Those entering the profession may be curious about the comparison of financial advisor vs. financial planner. Which one makes more? This is a very direct and to-the-point analysis of their definitions, salary, and job responsibilities.
I’m going to give it to you straight with no fluff. Are you ready?
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Differences in job roles
I’ve written about the various financial advisor jobs in other blogs. But just to review:
Financial advisor: definition
Financial advisors are commonly defined as people who manage wealth for their clients, from their investment portfolios to their financial plans. Many, but not all, financial advisors include financial planning with the scope of work that they do.
Financial planner: definition
A financial planner puts together a roadmap for the client that takes into account their goals etc. It may include a budget and cash flow plan. If you want to learn about the process of getting to be a financial planner or a financial advisor, I’ve written blogs on these subjects.
There’s a great deal of overlap in the role of financial advisor and financial planner. The two roles are not necessarily mutual exclusive.
- Some people are just financial advisors.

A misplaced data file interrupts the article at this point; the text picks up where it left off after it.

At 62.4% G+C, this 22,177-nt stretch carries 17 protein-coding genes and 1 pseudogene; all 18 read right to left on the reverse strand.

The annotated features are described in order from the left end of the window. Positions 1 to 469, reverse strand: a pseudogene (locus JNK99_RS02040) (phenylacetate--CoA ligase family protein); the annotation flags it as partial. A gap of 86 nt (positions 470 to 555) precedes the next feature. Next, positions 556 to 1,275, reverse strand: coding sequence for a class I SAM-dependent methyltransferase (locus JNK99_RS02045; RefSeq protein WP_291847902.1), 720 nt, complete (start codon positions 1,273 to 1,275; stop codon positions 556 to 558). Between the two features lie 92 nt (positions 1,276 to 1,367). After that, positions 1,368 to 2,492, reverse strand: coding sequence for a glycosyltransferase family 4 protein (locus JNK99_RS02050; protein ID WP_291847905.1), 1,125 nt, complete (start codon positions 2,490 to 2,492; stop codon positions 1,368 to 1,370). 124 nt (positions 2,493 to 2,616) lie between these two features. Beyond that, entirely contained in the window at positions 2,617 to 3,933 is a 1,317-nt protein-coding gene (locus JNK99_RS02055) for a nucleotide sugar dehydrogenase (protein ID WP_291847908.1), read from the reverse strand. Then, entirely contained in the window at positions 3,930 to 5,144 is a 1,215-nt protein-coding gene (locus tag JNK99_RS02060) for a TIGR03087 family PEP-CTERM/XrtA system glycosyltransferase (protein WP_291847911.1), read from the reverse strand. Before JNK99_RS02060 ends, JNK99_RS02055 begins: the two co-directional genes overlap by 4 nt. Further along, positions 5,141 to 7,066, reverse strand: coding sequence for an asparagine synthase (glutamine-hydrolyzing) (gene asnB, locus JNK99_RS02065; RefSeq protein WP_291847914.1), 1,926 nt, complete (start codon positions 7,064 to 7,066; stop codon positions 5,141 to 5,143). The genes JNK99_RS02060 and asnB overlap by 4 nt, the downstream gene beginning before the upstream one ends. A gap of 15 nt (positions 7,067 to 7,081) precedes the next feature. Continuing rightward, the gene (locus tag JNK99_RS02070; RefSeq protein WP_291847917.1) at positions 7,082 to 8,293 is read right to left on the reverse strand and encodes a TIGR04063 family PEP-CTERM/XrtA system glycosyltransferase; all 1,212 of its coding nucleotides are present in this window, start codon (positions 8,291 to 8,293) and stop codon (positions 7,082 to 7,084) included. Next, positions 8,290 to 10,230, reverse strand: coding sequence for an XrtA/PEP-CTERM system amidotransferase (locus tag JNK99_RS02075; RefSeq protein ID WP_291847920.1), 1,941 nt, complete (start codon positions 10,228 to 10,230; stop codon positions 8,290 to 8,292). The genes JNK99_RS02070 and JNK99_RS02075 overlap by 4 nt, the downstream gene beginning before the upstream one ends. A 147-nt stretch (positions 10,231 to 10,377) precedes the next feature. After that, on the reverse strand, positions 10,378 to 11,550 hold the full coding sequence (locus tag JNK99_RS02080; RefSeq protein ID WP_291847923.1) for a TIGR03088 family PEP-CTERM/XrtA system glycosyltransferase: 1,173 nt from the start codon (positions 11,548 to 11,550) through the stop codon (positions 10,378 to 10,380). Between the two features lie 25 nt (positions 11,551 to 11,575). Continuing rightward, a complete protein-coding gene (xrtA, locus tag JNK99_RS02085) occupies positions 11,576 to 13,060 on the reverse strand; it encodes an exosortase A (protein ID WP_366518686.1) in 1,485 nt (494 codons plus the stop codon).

- Some people are just financial planners.
- Some people are both financial advisors and financial planners.
Financial planning is the trend, my friend
With investment advice becoming commoditized and clients looking for more than just portfolio management, financial planning has become highly demanded amongst investors in Generations X and Y. Industry thought leader Bob Veres thinks financial planning is the future of the industry.
Read these blogs about financial planners who are making a difference.
There is an up and coming trend within financial planning called “advice only financial advisors.” This means that a financial advisor provides financial planning but not investment management services. It has an appeal because it is viewed as more purely focused on the client’s needs as it removes the products from the equation.
If you are a flat fee, hourly fee, or advice only financial advisor, or looking to become one, join my LinkedIn group for Advice Rockers and join our community!
Difference in salaries between financial advisors and planners
How do financial advisors and planners earn money?
Most of the time, financial advisors are paid on the assets they manage. They may or may not charge for the planning, fi they are doing any. The average financial advisor fee is a little less than 1% of the assets they manage (and 1% is a high fee to make nowadays given all the fee compression). Others work on commission for trades recommended. There are various regulatory differences that apply here, but that’s too boring for me to cover in this blog.
Financial planners, on the other hand, charge hourly (usually between $150 to $400 per hour) or they may charge a flat fee which is usually about $2,000 to $4,000.
Let me put it bluntly: financial advisors make more money than financial planners.
Yeah, I said it.
Financial planners who solely work on flat or hourly fees have a far less scalable business than a financial advisor who can pile on accounts an earn a cut of the assets.